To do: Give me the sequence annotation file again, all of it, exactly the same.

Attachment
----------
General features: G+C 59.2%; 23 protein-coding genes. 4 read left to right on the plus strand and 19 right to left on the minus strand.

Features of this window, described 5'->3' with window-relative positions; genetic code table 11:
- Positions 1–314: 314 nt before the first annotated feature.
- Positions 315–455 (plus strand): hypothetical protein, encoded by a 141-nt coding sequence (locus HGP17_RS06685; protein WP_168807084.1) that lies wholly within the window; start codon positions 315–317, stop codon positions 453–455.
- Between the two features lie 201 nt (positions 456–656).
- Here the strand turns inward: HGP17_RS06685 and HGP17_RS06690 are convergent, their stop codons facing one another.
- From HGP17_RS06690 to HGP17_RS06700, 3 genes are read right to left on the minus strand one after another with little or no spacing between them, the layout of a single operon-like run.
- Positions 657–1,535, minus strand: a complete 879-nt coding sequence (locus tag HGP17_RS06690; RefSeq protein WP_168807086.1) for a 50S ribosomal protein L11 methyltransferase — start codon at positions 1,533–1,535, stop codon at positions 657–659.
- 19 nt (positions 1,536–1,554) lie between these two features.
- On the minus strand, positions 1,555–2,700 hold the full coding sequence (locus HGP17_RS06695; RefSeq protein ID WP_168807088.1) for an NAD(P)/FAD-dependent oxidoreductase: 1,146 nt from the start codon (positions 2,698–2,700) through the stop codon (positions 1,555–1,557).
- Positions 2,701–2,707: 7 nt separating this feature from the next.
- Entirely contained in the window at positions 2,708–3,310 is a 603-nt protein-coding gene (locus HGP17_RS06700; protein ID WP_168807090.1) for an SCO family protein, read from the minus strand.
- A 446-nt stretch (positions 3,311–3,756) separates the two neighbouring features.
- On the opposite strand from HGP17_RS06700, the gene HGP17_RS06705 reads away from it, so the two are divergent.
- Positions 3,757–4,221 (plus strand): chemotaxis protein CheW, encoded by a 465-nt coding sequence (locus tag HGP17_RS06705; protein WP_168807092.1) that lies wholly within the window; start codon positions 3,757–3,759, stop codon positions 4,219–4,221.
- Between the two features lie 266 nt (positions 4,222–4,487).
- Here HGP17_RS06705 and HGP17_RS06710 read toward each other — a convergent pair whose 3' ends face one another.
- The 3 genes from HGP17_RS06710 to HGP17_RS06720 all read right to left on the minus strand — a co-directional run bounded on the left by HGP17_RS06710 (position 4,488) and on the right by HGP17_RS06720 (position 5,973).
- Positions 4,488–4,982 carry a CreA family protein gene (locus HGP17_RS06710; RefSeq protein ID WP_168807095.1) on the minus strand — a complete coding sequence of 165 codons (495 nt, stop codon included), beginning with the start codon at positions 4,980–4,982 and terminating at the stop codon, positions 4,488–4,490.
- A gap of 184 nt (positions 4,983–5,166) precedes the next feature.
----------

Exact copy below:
General features: G+C 59.2%; 23 protein-coding genes. 4 read left to right on the plus strand and 19 right to left on the minus strand.

Features of this window, described 5'->3' with window-relative positions; genetic code table 11:
- Positions 1–314: 314 nt before the first annotated feature.
- Positions 315–455 (plus strand): hypothetical protein, encoded by a 141-nt coding sequence (locus HGP17_RS06685; protein WP_168807084.1) that lies wholly within the window; start codon positions 315–317, stop codon positions 453–455.
- Between the two features lie 201 nt (positions 456–656).
- Here the strand turns inward: HGP17_RS06685 and HGP17_RS06690 are convergent, their stop codons facing one another.
- From HGP17_RS06690 to HGP17_RS06700, 3 genes are read right to left on the minus strand one after another with little or no spacing between them, the layout of a single operon-like run.
- Positions 657–1,535, minus strand: a complete 879-nt coding sequence (locus tag HGP17_RS06690; RefSeq protein WP_168807086.1) for a 50S ribosomal protein L11 methyltransferase — start codon at positions 1,533–1,535, stop codon at positions 657–659.
- 19 nt (positions 1,536–1,554) lie between these two features.
- On the minus strand, positions 1,555–2,700 hold the full coding sequence (locus HGP17_RS06695; RefSeq protein ID WP_168807088.1) for an NAD(P)/FAD-dependent oxidoreductase: 1,146 nt from the start codon (positions 2,698–2,700) through the stop codon (positions 1,555–1,557).
- Positions 2,701–2,707: 7 nt separating this feature from the next.
- Entirely contained in the window at positions 2,708–3,310 is a 603-nt protein-coding gene (locus HGP17_RS06700; protein ID WP_168807090.1) for an SCO family protein, read from the minus strand.
- A 446-nt stretch (positions 3,311–3,756) separates the two neighbouring features.
- On the opposite strand from HGP17_RS06700, the gene HGP17_RS06705 reads away from it, so the two are divergent.
- Positions 3,757–4,221 (plus strand): chemotaxis protein CheW, encoded by a 465-nt coding sequence (locus tag HGP17_RS06705; protein WP_168807092.1) that lies wholly within the window; start codon positions 3,757–3,759, stop codon positions 4,219–4,221.
- Between the two features lie 266 nt (positions 4,222–4,487).
- Here HGP17_RS06705 and HGP17_RS06710 read toward each other — a convergent pair whose 3' ends face one another.
- The 3 genes from HGP17_RS06710 to HGP17_RS06720 all read right to left on the minus strand — a co-directional run bounded on the left by HGP17_RS06710 (position 4,488) and on the right by HGP17_RS06720 (position 5,973).
- Positions 4,488–4,982 carry a CreA family protein gene (locus HGP17_RS06710; RefSeq protein ID WP_168807095.1) on the minus strand — a complete coding sequence of 165 codons (495 nt, stop codon included), beginning with the start codon at positions 4,980–4,982 and terminating at the stop codon, positions 4,488–4,490.
- A gap of 184 nt (positions 4,983–5,166) precedes the next feature.